At the end of our April London trip, Steve and I wanted afternoon tea before taking the Eurostar back to Belgium. As I read promising things about the German Gymnasium‘s Germanic take on this quintessential British activity at The Londonist, we booked a table well in advance for Sunday at 2PM.
I must also add I’ve alway been intrigued by the German Gymnasium since it opened late 2015. Turns out the premisses were the first purpose-built gym in the United Kingdom.
The Germanness was invented. But prior to World War I German restaurants, bakers and butchers were very common in London. Let’s not forget the royal family is actually German. George V changed the House’s name from Saxen-Coburg to Windsor in 1917.
Unfortunately 2PM turns out to be too early for afternoon tea. Contrary to Jay Rayner from The Guardian, we booked a table downstairs in the Grand Café area. As we couldn’t get afternoon tea, we had a late lunch.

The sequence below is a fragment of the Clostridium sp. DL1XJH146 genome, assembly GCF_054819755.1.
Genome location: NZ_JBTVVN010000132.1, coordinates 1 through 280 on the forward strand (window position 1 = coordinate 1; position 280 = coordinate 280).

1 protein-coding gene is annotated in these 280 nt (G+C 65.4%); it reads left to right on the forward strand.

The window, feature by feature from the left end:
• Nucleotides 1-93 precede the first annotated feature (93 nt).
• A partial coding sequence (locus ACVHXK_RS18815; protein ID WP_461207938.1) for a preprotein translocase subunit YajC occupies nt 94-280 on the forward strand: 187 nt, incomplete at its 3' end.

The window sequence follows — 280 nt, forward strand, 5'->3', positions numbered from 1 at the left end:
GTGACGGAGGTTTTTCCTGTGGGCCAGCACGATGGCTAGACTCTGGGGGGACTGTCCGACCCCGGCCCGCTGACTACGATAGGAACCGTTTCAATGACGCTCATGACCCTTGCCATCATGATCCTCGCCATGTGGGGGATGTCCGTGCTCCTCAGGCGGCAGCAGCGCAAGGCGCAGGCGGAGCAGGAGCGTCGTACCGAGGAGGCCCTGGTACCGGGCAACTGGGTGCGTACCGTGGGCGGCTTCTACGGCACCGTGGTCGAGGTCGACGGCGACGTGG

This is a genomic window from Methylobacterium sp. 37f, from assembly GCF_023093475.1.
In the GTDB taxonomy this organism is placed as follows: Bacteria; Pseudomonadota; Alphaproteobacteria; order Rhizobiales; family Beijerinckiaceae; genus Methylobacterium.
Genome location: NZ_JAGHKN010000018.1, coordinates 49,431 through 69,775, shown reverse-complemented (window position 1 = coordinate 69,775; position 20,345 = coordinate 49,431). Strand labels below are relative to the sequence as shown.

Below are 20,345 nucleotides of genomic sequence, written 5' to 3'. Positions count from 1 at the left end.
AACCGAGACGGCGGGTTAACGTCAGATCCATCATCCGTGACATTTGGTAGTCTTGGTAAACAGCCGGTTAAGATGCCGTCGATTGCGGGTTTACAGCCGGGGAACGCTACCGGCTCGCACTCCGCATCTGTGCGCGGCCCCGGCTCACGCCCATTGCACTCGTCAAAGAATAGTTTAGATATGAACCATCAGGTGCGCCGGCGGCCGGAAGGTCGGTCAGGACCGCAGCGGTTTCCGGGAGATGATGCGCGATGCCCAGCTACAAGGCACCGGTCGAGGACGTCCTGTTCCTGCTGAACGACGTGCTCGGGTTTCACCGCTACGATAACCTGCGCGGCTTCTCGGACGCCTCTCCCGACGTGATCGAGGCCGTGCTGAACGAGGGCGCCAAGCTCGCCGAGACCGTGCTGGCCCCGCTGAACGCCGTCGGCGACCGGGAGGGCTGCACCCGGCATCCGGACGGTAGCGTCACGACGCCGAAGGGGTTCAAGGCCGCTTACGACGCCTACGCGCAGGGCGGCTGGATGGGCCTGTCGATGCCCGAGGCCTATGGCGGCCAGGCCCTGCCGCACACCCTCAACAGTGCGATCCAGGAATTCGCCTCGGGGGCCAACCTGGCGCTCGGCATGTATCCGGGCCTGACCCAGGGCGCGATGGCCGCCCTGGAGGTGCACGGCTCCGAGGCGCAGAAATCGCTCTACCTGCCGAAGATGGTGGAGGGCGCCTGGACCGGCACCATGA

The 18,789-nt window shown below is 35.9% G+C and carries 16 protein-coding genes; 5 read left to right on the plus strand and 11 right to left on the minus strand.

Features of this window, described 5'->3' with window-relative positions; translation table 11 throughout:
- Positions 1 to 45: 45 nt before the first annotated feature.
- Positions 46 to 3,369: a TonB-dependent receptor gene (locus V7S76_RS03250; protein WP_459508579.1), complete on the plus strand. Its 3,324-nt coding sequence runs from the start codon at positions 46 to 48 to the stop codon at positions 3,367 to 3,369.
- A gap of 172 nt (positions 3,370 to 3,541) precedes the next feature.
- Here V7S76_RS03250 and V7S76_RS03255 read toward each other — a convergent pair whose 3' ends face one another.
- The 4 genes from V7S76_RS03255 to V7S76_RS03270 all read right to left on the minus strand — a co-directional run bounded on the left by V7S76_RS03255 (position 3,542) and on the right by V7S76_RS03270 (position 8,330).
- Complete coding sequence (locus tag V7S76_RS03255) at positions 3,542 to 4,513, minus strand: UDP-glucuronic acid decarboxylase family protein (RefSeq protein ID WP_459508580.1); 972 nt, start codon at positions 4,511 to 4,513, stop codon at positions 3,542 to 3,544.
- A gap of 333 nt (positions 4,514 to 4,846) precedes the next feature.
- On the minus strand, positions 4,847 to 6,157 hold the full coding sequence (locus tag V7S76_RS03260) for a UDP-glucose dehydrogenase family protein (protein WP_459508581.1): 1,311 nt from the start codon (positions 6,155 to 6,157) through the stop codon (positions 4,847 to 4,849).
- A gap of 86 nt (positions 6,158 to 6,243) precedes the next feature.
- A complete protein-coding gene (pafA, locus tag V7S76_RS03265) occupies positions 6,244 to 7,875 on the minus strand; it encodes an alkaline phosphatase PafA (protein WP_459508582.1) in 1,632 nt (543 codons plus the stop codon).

We looked for German dishes on the menu. There are some, but they don’t make up the majority of options. I guess the same is true with Belgo at Crowne Plaza Kings Cross and Belgian dishes.
Steve had a salad – I don’t remember which – and I settled for Schupfnudeln & young vegetables for £19.50. I tasted nice and felt German enough. But compared to what I saw on other plates at other tables, the portion wasn’t teutonic.
As dessert we looked for more Germanness. I had a forêt noire (black forrest) chocolate cake and Steve had Sachertorte. That’s actually Austrian but ok… They tasted nice enough.
“Nice enough” sums up our experience at the German Cymnasium’s Grand Café. But next time I really want to try the Germanic afternoon tea.
Good to know: book well in advance and there’s storage space for your luggage.